• A comprehensive free trade agreement with the US would require the UK to pivot away from some existing EU regulatory approaches, particularly in the area of food hygiene. It is in the US’s economic and geopolitical interest to put strong regulatory demands on the negotiating table. While a pivot is not in the UK’s economic interest, if it is unable to negotiate a relationship with the EU that grants its goods exports access to the European market on similar terms to now (which will be difficult given the existing UK red-lines), the sunk costs of the new regulatory barriers to trade and bureaucracy will be high, reducing the marginal cost of further divergence, increasing the appeal of an FTA with the US or domestic deregulation.
  • New free trade agreements are unlikely to have a direct impact on the UK’s environmental policy (beyond SPS), although increased UK demand could have ramifications for the environment in the countries with which the UK strikes an agreement. Rather, the policy decisions required to achieve them – specifically, a harder Brexit and a looser relationship with the EU - create political economy conditions more receptive to those voices pushing for competitive de-regulation, and a shift away from the EU’s precautionary approach to environmental governance. Indeed, talk of new free trade agreements could be viewed as a stalking horse for a broader domestic deregulatory agenda that would otherwise not prove so popular with the public; both require that the UK fully extricates itself from the EU’s regulatory rule book and architecture, but one has more public salience than the other.
  • In the event of no deal, it is unlikely that tariff removal alone will translate into lower prices for consumers, although it could lead to the UK sourcing greater quantities of certain foods from further afield, with potential environmental implications for the UK’s overall food footprint. The need to see off no-deal induced food price inflation, combined with potential increased competition from foreign producers, will probably exacerbate calls from certain sectors for a weakening of domestic British environmental protections.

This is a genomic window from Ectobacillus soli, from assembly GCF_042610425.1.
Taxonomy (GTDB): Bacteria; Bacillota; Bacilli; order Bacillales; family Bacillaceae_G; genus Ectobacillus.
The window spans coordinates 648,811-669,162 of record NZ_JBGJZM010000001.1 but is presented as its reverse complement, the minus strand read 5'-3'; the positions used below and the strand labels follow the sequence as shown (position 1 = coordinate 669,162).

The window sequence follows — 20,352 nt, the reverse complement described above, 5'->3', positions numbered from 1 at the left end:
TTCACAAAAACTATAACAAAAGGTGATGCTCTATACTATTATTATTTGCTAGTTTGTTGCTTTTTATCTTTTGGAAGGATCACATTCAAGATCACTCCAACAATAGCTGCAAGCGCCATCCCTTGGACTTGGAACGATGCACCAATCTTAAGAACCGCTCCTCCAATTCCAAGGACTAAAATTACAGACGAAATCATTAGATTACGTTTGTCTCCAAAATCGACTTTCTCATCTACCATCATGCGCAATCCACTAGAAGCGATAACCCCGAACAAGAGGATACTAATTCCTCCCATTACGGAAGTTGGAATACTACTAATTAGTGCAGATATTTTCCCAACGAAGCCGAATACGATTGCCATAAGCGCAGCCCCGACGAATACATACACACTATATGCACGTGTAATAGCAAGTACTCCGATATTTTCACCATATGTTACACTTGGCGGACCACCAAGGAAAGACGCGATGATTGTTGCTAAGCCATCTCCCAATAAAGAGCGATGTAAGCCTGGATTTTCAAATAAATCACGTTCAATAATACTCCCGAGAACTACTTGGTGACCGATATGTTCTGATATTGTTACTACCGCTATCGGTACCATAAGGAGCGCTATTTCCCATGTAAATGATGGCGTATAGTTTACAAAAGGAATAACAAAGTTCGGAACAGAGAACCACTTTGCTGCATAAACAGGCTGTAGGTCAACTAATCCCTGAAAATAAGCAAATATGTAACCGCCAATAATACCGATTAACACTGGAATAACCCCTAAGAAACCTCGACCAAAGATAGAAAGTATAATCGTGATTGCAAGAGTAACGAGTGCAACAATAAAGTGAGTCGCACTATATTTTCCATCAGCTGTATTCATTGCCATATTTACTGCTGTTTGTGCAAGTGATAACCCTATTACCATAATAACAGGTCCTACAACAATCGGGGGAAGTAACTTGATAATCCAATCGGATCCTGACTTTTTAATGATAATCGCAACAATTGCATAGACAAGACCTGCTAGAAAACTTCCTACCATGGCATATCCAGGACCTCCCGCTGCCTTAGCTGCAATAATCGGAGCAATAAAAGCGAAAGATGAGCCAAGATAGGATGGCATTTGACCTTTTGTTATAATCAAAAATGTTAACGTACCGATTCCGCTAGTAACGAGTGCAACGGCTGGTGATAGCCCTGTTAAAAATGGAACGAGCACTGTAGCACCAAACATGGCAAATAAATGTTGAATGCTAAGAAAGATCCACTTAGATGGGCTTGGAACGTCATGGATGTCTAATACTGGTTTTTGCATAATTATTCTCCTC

Sam_Lowe-Trade-Paper-2019.pdf
Anonymous
  • I have read the Draft Environment (Principles and Governance) Bill. It in my opinion as an individual is nowhere near adequate enough to return us to the position we were in as a member of the EU. The bill could have set environmental standards in law, those standards set out in the information paper, but by the bill left to a statutory body to enforce. We know how statutory bodies, such as NE, are more driven by the wishes of the government in power than by the duties required of them by statute. As an individual, am I expected to formulate a proper draft bill and send it to my MP? That's a difficult task for individuals. Does the RSPB have better ideas published anywhere. I do know that the Peoples manifesto for wildlife set out what an environment act should look like, but that was spread out in the manifesto and probably took up a large proportion of the document. If I am to write to my MP, who will take no notice of my wishes in any event, I'd rather formulate my letter to him based upon some document somewhere, only suggesting where I believe that could be improved, or emphasising why it is perfect. I'm not able, I have decided, to write my own environment bill, but I know the government proposals in the draft are well short of what is required. We individual supporters of the RSPB and other conservation charities need more guidance. Please help us, because we cannot drat an adequate alternative bill as individuals, and nothing else will do.